Coronavirus update: New case spikes whipsaw market; Fauci warns US may not be ready for football

The recurrence of coronavirus cases in key regions of the United States has led to an increase in nationwide numbers and raises doubts about the state's efforts to ease lockdowns, even if former epicentres in New York and New Jersey take the next steps in their recovery.
The economic impact of the COVID 19 crisis continues to be felt. Thursday's data shows that another 1.5 million Americans have submitted their first jobless claims. While the markets saw an upward trend due to increasing optimism about a recovery, the increasing numbers of cases in the western and southern states have flooded the rally.
Declining hospitalizations and deaths have prompted New York City to go into the next phase of its reawakening next week, which is to eat in outdoor restaurants. The peaks in Arizona, Texas and Florida, whose 7-day average has risen from 3% on Thursday to almost 4% and whose positive rate is the highest since April, have made officials and investors increasingly nervous.
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Dr. Shira Doran, epidemiologist at the Tufts Medial Center, told Yahoo Finance in an interview that "we are somewhat better prepared for a further increase than the first one," given the larger inventory of medical devices and the capability of the hospital system large amounts of patients.
"But to a certain extent there are only so many beds [and] ventilators, there will only be so much space, and at some point an increase will overwhelm the health system," she warned.
There are over 2 million coronavirus cases in the United States (graphic: David Foster / Yahoo Finance)
Arizona has more than 3,800 hospital patients and nearly 41,000 cases, while Texas is approaching 100,000 cases and nearly 3,000 hospital patients. While these states had previously carelessly enforced the wearing of masks, several cities and districts in both areas are now becoming stricter.
The growing fears of a second wave in the fall are already affecting one of America's favorite sports - which has the potential to cancel the entire football season, said Dr. Anthony Fauci on Thursday. With college games already closed, the country's leading infectious disease expert said CNN football may not take place this year.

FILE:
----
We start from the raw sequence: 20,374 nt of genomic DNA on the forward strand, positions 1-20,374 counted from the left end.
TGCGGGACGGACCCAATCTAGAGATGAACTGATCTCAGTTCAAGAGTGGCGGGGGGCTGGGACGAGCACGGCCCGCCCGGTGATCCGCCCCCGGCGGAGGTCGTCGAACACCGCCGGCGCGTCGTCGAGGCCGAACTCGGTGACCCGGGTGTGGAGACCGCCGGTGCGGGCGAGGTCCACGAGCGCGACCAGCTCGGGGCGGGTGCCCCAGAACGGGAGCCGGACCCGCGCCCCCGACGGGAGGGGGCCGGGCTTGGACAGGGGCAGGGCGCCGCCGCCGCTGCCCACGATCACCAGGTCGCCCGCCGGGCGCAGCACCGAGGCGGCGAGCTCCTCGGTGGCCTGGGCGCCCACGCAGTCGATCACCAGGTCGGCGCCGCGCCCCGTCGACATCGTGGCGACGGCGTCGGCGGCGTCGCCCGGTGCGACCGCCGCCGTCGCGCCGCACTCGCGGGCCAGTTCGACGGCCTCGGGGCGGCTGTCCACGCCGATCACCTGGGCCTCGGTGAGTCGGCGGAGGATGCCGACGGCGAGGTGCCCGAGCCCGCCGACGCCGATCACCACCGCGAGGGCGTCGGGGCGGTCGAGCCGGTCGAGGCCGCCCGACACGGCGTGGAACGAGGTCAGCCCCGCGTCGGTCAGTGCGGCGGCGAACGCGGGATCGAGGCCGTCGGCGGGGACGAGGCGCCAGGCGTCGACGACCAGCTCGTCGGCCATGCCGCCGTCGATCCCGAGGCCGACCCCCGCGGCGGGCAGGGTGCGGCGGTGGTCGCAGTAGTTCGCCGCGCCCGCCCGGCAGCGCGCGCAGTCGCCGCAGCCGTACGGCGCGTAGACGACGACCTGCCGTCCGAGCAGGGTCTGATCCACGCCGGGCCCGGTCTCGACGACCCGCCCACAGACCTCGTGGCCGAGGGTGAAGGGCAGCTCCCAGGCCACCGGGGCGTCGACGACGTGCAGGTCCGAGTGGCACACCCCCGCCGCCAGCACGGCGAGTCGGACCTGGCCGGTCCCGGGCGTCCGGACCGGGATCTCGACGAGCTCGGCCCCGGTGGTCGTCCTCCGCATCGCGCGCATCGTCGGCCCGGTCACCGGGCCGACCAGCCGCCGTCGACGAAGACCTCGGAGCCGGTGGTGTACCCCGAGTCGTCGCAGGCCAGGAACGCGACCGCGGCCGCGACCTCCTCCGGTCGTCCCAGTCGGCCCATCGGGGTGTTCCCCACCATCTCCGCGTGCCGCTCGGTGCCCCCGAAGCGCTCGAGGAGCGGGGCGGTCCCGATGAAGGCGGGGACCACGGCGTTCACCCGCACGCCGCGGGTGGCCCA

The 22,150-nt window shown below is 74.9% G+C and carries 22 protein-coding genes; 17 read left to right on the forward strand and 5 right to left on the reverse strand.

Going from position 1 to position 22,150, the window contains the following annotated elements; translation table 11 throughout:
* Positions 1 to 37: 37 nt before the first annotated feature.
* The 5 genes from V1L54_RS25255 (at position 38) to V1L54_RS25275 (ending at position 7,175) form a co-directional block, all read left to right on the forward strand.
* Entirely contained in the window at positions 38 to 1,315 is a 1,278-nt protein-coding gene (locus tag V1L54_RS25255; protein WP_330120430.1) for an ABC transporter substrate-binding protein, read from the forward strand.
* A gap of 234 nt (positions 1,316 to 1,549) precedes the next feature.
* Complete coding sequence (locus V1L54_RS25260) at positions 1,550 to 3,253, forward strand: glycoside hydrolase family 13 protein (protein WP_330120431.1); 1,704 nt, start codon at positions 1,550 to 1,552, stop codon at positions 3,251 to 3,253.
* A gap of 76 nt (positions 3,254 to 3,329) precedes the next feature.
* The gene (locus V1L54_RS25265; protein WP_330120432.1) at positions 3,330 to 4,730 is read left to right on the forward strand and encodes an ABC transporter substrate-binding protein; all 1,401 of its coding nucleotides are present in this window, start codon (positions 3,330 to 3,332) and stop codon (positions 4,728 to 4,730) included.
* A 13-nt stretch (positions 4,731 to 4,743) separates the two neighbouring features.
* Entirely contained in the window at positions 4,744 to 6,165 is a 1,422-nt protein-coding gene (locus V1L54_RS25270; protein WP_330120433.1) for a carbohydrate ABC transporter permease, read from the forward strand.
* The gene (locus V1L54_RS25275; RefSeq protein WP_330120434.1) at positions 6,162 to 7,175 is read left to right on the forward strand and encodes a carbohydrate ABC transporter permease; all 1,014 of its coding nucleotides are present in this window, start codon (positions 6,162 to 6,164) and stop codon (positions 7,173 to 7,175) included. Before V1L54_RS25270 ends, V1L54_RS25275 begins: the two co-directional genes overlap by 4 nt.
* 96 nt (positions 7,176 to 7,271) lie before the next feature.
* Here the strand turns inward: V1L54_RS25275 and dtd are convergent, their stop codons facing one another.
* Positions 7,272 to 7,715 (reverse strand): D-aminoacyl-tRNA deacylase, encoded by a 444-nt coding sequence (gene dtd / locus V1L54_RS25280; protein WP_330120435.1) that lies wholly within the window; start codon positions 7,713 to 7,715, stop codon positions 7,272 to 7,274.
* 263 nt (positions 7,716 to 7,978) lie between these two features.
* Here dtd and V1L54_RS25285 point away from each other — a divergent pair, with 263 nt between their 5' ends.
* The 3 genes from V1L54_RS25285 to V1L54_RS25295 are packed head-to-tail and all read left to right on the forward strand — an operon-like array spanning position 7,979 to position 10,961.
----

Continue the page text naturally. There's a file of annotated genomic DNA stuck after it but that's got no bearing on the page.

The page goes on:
The ongoing surge continues to put pressure on the pharmaceutical industry to find breakthrough treatments or a vaccine this year. While the vaccination race is still ongoing, more information about possible treatments has been received worldwide.
Johnson & Johnson (JNJ) announced Thursday that it is working with several governments and global organizations to rapidly grow its COVID-19 vaccine candidate. Meanwhile, Roche (RHHBY) suffered a setback after it was shown that its rheumatoid arthritis medication was ineffective in Covid 19 patients, according to interim results from an Italian study on Thursday.
There are over 8 million coronavirus cases worldwide. (Graphic: David Foster / Yahoo Finance)
Clinical trials for COVID-19
With clinical trials conducted around the world leading to results and subsequent, peer-reviewed publications eagerly awaited, concerns remain about how trials will be conducted in a shorter period of time.
The gold standard for studies is a large, diverse pool of participants with a control placebo group that can be used to compare results. However, there are many simple studies without a control arm and questions about the ethnic and gender composition of the pool of participants are raised.
Ben Liu, CEO of TrialSpark, whose startup focuses on the diversification of clinical trials, told Yahoo Finance on Wednesday that this could affect drug use in different population groups.
"If they are not born near a study center like NYU or the [University of California], they may not have access to some of these treatment options," said Liu, adding that the effects will become visible after the drug is approved.
"This inequality in access is exacerbated by the fact that it is not understood whether drugs also work in different ethnic groups and between different sexes," he added.
Anjalee Khemlani is a reporter for Yahoo Finance. Follow her on Twitter: @AnjKhem
More of Anjalee:
Fauci: The WHO is "imperfect but important" because the coronavirus is a controversial topic for the dough agency
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